Not only that, but once we arrived we considered not going into the park since we had to pay the park fee even though we would be here just a short time. I think it cost us $15 or something like that. We were about to drive back when Chris, ever the wise one, said “lets pay”. It would have been criminally negligent to have gone. It was astoundingly beautiful, like so much in Utah on the Colorado Plateau.

Kodachrome was named in the 1940s after a revolutionary slide film prepared by Kodak. Some people think it is stupid to name a park after a film. As a photographer who loved to shoot Kodachrome for years, until its supremacy was dethroned by Velvia produced by Fuji. What is wrong with naming a park after a brilliant film? Maybe nothing.


Visitors to the park are drawn to it by it unusual geological forms such as a series of upright cylindrical forms. There is a series of them called sand pipes. They vary in height from 6 to 170 feet.  More than 60 of them have been identified in the park and we had a picnic very near to one of them.

Geologists are not in agreement about how the pipes were created. One theory goes sort of like this: What is certain is the pipes provided a unique landscape that we enjoyed immensely, especially as we had a lovely picnic. A stellar jay came to visit us, expecting we might be willing to hand out food to a poor supplicant. Sadly, when it perched on a branch right beside our table, like an incompetent photographer, I scared it away when I went to get my camera from the car, much to Chris’s disappointment. She had her camera ready, but it was gone. A competent photographer, like Chris, would have had the camera at the ready. Nonetheless we had a wonderful picnic and Chris did not maim me for my ignorant stumbling away from grace.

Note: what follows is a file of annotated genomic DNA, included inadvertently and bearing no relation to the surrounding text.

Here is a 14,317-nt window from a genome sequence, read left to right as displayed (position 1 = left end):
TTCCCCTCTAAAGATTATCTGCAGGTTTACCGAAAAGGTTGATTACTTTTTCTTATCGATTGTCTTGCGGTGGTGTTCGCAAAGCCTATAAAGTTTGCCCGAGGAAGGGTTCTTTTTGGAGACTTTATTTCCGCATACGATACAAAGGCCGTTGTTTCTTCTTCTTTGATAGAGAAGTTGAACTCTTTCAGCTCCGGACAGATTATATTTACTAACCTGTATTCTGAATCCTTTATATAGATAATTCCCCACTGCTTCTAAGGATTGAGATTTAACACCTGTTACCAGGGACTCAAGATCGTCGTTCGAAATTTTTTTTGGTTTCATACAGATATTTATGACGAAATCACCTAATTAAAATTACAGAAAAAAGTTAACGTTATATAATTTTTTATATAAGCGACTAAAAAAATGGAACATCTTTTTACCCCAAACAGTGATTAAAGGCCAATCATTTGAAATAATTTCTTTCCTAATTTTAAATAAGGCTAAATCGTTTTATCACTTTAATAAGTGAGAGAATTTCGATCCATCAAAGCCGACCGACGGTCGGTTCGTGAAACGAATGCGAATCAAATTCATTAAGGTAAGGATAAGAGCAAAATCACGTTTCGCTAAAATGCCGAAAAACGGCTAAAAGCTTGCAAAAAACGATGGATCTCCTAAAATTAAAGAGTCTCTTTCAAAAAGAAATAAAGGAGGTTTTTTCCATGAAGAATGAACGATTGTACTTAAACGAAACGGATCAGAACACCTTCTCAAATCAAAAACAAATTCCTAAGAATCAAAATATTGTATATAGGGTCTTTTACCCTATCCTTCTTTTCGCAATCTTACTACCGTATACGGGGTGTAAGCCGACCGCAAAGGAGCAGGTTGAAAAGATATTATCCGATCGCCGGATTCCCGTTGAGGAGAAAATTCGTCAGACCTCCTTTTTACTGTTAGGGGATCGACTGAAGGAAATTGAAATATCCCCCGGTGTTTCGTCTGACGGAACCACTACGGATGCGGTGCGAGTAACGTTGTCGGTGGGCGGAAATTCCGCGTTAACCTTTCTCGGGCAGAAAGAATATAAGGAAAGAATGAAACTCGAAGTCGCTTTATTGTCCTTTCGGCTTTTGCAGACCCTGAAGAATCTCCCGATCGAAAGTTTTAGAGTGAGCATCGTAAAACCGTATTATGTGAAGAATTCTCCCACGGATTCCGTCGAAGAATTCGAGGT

The story of the park is the story of geology which is the story of the earth. The one thing that is constant with the earth is change. That sounds paradoxical but it is not. Nothing stays the same; even massive rock. Everything changes and over time reveals the secrets of its history to observant seekers. Each layer of rock is like a new chapter of a book. Some layers tell a story of when the land was covered by a large inland sea. Other layers speak of raging rivers long since becalmed. Some layers speak of the unspeakable—immensely violent forces of nature that often seem so benign. Each layer tells the story of relentless forces of erosion—wind and water that can carve the hardest surface. All they need is time and gravity and then nothing can stand in their way. And this story never ends. New pages are added literally every day. We just have to learn to read those fascinating pages.

The towering chimneys of Kodachrome Basin change in color with the day’s changing moods. Against a clear blue sky like today, they look tinged with red, like so much of the American southwest. This contrast led the National Geographic Society to get the permission of Kodak to name the park after their film.

The stone sand pipes protrude from the surrounding sandstone out of which they have been carved like one  of Michelangelo’s unfinished sculptures that we saw in Florence. They seem to stand like guards over the park. It was indeed a great day in the neighbourhood.